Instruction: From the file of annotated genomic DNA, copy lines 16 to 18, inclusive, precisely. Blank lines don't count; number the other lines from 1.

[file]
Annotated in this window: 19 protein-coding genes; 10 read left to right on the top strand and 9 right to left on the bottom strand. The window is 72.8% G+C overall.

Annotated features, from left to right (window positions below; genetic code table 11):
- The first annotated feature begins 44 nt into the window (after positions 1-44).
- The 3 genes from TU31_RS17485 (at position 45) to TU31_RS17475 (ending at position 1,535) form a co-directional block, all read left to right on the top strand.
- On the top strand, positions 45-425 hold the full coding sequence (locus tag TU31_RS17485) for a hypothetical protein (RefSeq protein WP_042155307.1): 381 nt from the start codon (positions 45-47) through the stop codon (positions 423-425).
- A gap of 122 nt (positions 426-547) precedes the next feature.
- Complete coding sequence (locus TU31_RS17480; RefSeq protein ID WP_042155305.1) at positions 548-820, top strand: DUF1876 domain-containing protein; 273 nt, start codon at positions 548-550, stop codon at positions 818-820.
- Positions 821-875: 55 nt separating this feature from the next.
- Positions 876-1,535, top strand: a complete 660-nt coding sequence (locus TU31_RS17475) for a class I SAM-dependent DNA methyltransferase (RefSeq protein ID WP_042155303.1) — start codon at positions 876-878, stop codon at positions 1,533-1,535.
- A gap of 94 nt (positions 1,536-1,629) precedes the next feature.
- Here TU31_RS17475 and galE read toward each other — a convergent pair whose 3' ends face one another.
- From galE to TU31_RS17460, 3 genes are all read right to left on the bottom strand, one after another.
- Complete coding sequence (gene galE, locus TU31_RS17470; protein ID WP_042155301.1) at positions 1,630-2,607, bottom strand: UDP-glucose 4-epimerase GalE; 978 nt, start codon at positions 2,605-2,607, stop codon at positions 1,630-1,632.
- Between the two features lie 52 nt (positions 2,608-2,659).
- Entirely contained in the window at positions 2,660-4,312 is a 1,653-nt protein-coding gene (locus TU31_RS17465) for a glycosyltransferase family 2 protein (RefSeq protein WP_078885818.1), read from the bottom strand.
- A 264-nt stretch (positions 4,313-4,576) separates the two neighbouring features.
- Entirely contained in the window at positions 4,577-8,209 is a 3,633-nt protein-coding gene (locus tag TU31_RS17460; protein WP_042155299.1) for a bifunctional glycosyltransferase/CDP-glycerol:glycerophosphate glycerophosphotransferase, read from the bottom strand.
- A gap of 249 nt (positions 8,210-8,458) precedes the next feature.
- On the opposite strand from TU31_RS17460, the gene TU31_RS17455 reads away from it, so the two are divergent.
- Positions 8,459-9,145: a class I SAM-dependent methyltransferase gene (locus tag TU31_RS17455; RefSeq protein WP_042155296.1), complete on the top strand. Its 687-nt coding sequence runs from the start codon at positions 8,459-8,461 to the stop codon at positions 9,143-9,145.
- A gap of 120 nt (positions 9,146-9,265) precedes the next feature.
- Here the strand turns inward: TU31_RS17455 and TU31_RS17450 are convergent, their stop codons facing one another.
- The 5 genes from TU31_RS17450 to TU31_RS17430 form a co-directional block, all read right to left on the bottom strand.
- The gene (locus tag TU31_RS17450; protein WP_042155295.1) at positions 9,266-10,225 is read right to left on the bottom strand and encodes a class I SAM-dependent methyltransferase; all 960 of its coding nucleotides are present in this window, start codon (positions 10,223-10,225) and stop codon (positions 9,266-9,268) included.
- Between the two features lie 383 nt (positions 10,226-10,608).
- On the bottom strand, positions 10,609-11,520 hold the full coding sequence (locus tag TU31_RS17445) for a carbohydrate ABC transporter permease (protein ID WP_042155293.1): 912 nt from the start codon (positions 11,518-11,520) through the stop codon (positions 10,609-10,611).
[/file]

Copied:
- A 264-nt stretch (positions 4,313-4,576) separates the two neighbouring features.
- Entirely contained in the window at positions 4,577-8,209 is a 3,633-nt protein-coding gene (locus tag TU31_RS17460; protein WP_042155299.1) for a bifunctional glycosyltransferase/CDP-glycerol:glycerophosphate glycerophosphotransferase, read from the bottom strand.
- A gap of 249 nt (positions 8,210-8,458) precedes the next feature.